How Do You Know If A Lawsuit Is Pending In Broward?
Answered By A Board Certified Civil Trial Lawyer and An Expert In Civil Procedure
The answer here is straightforward. If you were sued in Broward, then go to the Broward County Clerk of the Circuit and County Court Official Website to perform a case search. Once you are there, you can search by your name, business name, and/or case number.
After finding your case, click on the case number to display the court docket. The court docket is the record of all of the documents (papers) filed in your case. Note: When you select a document it will only show you the first page of the document. You have to select “View All Pages” which is in the top left corner once you click on the document you want to view. Also, some documents may not be viewable. Those documents will either have a “lock” symbol or a red icon. Typically, family law cases, probate cases, guardianship cases, and other specific types of documents, are protected due to privacy issues.
If there is a case, and you weren’t aware of it, then you need to check to see if a verified return of service is included on the docket. If so, that means an officer of the court is swearing that you were served with the lawsuit. If the verified return of service is filed, and you still maintain that you were not served, or if you were served it was done so improperly, you need to move quickly to address the issue, especially if a default judgment was entered against you.
What Is Insufficient Service of Process?
The first issue to address when you discover that you were sued in Broward is to determine if service of process occurred and if so was it done correctly. Service of process is where a Sheriff or authorized process server hands you the lawsuit along with a court summons (in certain types of cases they can post the lawsuit and summons on your door). There are so many issues relating to service of process that we wrote an article about it, especially issues related to defendants intentionally avoiding service.
Note: Service of process is a critical element of any lawsuit because it relates to our fundamental due process rights (notice and the opportunity to be heard). In fact, if service isn’t performed correctly, it is grounds to dismiss a lawsuit and perhaps set aside a judgment.
Was There a Default Judgment Entered Against You?
Oftentimes, after performing a case search, a searcher finds out that a judgment has been entered against them. The good news is, the failure to comply with Florida’s service of process requirements means a Judge is without authority to enter a default. However, a default judgment may still be entered and is likely valid if the defendant had actual notice of the lawsuit and did not act timely.
Pursuant to rule 1.540, Fla. R. Civ. P, a default may be set aside for a variety of reasons. Perhaps the most common reason justifying the setting aside of a default is “excusable neglect.” If a defendant has not filed or served any paper in the lawsuit within the time allowed after service of process, the Plaintiff can have the clerk enter a default against that Defendant. However, a default can be set aside if the Defendant can show the complaint was misplaced, it was sent to an insurance company to defend but the insurer failed to act timely and for many other reasons. There are literally hundreds of Florida cases on whether the facts justify setting aside a default judgment.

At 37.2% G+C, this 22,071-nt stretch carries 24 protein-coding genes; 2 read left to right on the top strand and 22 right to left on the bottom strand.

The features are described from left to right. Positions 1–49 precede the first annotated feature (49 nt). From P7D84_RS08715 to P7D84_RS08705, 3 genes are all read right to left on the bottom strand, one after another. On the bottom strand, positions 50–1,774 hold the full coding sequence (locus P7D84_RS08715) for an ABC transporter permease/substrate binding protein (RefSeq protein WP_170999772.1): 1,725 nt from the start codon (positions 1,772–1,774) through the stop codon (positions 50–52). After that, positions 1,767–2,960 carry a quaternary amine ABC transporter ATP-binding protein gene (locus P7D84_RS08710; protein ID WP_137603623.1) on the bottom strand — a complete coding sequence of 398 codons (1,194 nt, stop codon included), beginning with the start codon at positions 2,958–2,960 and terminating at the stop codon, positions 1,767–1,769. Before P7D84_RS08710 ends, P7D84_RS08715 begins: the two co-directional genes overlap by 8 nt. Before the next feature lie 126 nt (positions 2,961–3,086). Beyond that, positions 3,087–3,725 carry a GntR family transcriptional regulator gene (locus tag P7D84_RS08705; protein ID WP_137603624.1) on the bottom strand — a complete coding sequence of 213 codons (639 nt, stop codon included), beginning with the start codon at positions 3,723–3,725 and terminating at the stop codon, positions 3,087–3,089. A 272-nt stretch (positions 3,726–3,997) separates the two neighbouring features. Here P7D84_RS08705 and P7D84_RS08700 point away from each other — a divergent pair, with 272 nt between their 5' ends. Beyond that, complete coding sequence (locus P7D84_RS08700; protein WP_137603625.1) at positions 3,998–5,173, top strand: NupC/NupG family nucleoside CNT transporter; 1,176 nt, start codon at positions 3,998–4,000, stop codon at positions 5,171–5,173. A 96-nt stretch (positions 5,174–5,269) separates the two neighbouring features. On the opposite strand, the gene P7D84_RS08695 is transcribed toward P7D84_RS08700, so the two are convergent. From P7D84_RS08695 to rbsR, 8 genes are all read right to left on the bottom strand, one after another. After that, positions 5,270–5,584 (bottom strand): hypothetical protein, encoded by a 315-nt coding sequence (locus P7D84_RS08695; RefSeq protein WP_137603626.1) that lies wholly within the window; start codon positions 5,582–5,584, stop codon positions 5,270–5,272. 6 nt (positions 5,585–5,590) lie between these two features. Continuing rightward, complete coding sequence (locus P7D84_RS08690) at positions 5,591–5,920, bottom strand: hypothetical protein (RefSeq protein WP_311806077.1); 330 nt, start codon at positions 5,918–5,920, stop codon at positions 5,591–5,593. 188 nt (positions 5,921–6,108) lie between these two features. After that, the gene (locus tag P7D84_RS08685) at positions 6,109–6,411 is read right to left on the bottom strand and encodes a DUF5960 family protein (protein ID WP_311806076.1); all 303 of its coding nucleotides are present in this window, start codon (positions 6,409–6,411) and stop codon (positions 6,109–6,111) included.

Note: It is very difficult to set aside a default judgment that is older than 1 year on the grounds of excusable neglect. The reason for this is that the court wants finality and they want to prevent a procrastinating defendant from impeding a plaintiff in the establishment of his or her rights.
How Do You Set Aside A Default Judgment?
A defendant seeking to set aside a default needs to file one or more affidavits attesting to the reason a response to the Complaint was not timely filed. Simultaneously, an answer to the Complaint providing a meritorious defense must be filed. Finally, a party must act with due diligence in filing a Motion to Set Aside a Default. Normally, upon learning of a default, Florida courts generally hold that action must be taken by a defaulted defendant within two weeks (if not earlier). However, the facts of each case are determinative as to whether a default will be set aside. As stated, if there is doubt, courts generally set aside defaults so controversies can be resolved on their merits.
Here’s What To Do If You Have A Lawsuit Pending Against You in Broward
The issues discussed above are just a few of the issues that you may encounter if you find out after the fact that a lawsuit is pending against you in Broward. Other issues include domesticating judgments, appeals as well as wage garnishments.
If you are faced with any of these situations, then a good piece of advice is to talk with an experienced civil trial lawyer as soon as possible, especially if a default judgment has been entered. Most civil trial lawyers, like Alan Sackrin, will offer a free initial consultation (over the phone or in-person) to answer your questions and explain your options.
Also See: How to Answer a Lawsuit in Florida
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